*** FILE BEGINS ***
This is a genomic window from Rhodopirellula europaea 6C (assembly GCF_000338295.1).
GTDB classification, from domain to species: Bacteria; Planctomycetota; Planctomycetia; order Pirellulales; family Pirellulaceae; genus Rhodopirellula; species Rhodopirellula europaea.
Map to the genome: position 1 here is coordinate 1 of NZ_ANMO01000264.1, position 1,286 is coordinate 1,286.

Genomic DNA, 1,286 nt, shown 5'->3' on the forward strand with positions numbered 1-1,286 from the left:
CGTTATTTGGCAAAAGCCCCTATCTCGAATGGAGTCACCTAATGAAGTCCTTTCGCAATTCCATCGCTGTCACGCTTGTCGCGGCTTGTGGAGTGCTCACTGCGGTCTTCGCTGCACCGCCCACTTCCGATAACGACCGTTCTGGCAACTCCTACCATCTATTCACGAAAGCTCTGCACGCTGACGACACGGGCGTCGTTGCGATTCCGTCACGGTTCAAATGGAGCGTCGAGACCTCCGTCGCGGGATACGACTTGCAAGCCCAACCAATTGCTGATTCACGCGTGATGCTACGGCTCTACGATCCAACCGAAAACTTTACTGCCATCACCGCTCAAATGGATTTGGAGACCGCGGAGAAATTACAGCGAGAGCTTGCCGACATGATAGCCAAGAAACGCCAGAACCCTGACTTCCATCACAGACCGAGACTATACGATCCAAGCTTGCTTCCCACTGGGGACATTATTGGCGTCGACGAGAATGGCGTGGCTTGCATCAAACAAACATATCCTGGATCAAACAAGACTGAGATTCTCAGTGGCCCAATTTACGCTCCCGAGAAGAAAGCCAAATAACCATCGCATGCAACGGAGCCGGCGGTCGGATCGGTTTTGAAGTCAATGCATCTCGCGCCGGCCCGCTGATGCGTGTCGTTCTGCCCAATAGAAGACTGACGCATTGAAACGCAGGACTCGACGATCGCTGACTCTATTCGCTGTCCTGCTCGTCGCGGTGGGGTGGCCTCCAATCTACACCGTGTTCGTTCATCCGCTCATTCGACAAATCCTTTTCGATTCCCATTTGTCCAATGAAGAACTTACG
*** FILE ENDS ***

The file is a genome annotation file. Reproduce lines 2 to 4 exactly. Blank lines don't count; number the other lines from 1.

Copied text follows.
GTDB classification, from domain to species: Bacteria; Planctomycetota; Planctomycetia; order Pirellulales; family Pirellulaceae; genus Rhodopirellula; species Rhodopirellula europaea.
Map to the genome: position 1 here is coordinate 1 of NZ_ANMO01000264.1, position 1,286 is coordinate 1,286.

Genomic DNA, 1,286 nt, shown 5'->3' on the forward strand with positions numbered 1-1,286 from the left: